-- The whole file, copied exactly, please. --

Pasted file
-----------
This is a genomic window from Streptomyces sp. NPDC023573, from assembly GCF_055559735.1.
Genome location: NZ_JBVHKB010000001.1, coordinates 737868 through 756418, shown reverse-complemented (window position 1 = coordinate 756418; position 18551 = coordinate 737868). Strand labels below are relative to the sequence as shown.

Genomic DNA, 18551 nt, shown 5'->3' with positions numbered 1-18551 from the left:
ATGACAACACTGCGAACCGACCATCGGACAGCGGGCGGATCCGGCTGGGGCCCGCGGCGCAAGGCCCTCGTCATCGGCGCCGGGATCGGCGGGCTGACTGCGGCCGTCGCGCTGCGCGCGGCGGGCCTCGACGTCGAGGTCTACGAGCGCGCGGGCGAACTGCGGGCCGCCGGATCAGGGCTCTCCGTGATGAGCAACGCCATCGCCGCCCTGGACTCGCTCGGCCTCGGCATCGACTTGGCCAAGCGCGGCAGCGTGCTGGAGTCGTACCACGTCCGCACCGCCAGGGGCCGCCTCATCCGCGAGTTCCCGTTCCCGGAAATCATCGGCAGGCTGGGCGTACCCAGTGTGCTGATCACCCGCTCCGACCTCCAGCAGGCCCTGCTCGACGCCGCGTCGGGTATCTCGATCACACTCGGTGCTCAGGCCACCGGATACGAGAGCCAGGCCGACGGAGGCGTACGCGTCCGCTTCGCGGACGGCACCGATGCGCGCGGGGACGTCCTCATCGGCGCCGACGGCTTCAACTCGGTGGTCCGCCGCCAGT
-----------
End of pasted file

This is a genomic window from Streptomyces sp. NPDC023573, from assembly GCF_055559735.1.
Genome location: NZ_JBVHKB010000001.1, coordinates 737868 through 756418, shown reverse-complemented (window position 1 = coordinate 756418; position 18551 = coordinate 737868). Strand labels below are relative to the sequence as shown.

Genomic DNA, 18551 nt, shown 5'->3' with positions numbered 1-18551 from the left:
ATGACAACACTGCGAACCGACCATCGGACAGCGGGCGGATCCGGCTGGGGCCCGCGGCGCAAGGCCCTCGTCATCGGCGCCGGGATCGGCGGGCTGACTGCGGCCGTCGCGCTGCGCGCGGCGGGCCTCGACGTCGAGGTCTACGAGCGCGCGGGCGAACTGCGGGCCGCCGGATCAGGGCTCTCCGTGATGAGCAACGCCATCGCCGCCCTGGACTCGCTCGGCCTCGGCATCGACTTGGCCAAGCGCGGCAGCGTGCTGGAGTCGTACCACGTCCGCACCGCCAGGGGCCGCCTCATCCGCGAGTTCCCGTTCCCGGAAATCATCGGCAGGCTGGGCGTACCCAGTGTGCTGATCACCCGCTCCGACCTCCAGCAGGCCCTGCTCGACGCCGCGTCGGGTATCTCGATCACACTCGGTGCTCAGGCCACCGGATACGAGAGCCAGGCCGACGGAGGCGTACGCGTCCGCTTCGCGGACGGCACCGATGCGCGCGGGGACGTCCTCATCGGCGCCGACGGCTTCAACTCGGTGGTCCGCCGCCAGT